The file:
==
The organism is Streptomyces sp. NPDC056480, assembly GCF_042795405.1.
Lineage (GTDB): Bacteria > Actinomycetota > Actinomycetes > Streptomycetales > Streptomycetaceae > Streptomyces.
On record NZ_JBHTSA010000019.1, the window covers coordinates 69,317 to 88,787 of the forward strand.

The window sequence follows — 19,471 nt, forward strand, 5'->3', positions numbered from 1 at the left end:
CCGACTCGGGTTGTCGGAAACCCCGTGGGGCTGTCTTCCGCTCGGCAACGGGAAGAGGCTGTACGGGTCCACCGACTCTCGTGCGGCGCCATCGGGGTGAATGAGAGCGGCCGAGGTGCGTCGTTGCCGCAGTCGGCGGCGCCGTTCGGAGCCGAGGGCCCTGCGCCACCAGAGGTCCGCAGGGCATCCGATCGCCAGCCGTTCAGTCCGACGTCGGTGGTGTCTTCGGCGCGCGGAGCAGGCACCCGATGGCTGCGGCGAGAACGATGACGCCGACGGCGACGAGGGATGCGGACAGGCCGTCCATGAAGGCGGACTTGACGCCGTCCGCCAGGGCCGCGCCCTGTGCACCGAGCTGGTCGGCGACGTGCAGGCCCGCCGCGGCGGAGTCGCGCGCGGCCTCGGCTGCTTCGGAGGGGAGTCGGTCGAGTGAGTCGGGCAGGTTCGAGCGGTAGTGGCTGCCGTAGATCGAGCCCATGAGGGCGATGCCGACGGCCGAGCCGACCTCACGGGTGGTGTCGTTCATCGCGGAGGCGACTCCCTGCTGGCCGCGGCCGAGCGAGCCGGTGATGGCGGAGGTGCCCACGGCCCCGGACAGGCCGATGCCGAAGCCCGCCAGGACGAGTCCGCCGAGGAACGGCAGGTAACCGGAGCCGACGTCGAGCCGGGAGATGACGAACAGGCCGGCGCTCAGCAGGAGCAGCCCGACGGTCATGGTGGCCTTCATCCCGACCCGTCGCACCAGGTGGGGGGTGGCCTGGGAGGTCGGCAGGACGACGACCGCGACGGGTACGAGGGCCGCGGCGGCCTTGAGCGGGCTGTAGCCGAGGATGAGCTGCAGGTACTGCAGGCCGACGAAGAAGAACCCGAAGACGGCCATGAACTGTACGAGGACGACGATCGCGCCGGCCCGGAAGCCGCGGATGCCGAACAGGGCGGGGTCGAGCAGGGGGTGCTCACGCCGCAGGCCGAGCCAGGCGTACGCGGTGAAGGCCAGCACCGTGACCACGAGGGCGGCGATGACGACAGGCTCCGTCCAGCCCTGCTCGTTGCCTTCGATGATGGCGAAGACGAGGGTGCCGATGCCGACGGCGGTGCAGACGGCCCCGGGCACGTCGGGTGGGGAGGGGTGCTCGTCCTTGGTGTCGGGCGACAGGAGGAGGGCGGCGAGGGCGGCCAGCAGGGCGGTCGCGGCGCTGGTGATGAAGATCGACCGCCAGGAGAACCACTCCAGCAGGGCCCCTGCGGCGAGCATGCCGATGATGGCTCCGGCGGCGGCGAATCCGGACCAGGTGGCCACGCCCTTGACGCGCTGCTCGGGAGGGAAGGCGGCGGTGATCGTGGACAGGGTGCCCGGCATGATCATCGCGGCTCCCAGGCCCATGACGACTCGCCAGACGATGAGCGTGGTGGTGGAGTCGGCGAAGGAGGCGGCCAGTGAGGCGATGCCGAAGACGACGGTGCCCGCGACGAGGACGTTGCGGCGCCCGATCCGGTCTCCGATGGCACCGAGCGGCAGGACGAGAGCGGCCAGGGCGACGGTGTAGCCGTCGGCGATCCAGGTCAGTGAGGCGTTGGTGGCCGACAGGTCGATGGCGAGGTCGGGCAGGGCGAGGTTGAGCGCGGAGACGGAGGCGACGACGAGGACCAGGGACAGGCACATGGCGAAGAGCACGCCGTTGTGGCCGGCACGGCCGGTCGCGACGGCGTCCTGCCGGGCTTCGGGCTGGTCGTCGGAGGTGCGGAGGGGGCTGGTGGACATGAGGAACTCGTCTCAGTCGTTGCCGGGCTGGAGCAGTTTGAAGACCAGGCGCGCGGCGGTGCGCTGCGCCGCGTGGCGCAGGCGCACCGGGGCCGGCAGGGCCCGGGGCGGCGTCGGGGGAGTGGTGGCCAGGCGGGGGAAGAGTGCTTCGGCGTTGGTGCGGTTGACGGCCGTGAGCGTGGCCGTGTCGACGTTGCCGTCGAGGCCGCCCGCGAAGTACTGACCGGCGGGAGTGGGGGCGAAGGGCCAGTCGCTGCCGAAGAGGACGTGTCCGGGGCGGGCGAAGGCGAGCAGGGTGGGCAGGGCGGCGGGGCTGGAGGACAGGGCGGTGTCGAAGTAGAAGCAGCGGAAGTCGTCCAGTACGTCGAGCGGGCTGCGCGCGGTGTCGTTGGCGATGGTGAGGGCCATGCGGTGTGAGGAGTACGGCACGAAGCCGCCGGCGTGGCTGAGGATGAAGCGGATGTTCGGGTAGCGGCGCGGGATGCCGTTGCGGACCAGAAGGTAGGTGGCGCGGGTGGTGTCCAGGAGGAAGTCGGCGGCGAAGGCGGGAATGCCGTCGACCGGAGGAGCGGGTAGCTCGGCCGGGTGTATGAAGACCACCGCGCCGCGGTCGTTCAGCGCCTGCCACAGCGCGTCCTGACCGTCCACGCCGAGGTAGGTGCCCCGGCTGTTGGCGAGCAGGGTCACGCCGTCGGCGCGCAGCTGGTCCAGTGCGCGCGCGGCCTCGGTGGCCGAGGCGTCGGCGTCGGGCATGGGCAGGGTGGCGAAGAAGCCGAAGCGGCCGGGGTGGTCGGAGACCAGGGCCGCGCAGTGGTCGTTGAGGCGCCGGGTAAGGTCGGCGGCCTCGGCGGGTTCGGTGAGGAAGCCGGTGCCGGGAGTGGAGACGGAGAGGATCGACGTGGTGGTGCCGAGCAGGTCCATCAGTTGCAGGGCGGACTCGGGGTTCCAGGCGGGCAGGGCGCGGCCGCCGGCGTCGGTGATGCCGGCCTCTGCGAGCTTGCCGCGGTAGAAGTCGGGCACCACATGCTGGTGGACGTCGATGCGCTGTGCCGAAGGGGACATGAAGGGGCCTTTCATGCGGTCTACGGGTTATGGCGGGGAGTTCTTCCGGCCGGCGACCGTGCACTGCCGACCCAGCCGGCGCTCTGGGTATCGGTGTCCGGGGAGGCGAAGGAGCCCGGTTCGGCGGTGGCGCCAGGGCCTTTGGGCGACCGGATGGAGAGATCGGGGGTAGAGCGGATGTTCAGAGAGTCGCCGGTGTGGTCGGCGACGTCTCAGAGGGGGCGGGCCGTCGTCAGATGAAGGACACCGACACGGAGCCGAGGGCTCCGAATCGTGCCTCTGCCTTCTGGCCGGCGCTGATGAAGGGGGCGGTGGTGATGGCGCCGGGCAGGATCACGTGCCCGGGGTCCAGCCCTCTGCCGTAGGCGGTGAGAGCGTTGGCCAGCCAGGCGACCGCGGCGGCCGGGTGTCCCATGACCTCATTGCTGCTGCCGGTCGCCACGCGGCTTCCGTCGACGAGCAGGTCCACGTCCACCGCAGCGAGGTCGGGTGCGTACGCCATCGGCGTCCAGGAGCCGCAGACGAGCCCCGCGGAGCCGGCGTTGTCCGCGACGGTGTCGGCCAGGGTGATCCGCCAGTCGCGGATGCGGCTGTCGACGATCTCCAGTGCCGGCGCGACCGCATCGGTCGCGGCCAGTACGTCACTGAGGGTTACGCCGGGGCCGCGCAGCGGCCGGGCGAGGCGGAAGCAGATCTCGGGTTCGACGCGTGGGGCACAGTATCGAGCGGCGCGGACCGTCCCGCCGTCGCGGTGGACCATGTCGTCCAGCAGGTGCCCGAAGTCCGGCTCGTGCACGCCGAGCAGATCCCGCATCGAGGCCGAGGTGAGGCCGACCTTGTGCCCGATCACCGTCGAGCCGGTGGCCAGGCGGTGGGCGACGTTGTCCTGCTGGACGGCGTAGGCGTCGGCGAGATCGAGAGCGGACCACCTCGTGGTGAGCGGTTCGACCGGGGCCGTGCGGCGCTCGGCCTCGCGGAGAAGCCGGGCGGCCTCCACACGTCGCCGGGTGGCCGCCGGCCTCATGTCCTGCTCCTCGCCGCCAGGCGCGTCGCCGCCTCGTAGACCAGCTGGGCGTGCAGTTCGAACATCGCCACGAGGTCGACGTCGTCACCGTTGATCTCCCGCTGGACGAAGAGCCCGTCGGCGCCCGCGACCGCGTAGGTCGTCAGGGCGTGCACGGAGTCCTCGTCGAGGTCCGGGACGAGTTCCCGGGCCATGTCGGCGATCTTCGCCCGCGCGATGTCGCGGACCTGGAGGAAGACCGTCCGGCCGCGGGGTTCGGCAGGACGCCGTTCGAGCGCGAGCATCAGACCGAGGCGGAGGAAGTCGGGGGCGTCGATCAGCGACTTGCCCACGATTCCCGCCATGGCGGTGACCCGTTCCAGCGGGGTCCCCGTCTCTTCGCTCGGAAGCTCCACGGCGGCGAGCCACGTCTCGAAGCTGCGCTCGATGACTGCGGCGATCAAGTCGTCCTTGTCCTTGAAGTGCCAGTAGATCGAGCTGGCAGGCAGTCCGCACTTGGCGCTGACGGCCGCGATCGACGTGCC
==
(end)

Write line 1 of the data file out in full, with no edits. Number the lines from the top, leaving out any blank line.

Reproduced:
The organism is Streptomyces sp. NPDC056480, assembly GCF_042795405.1.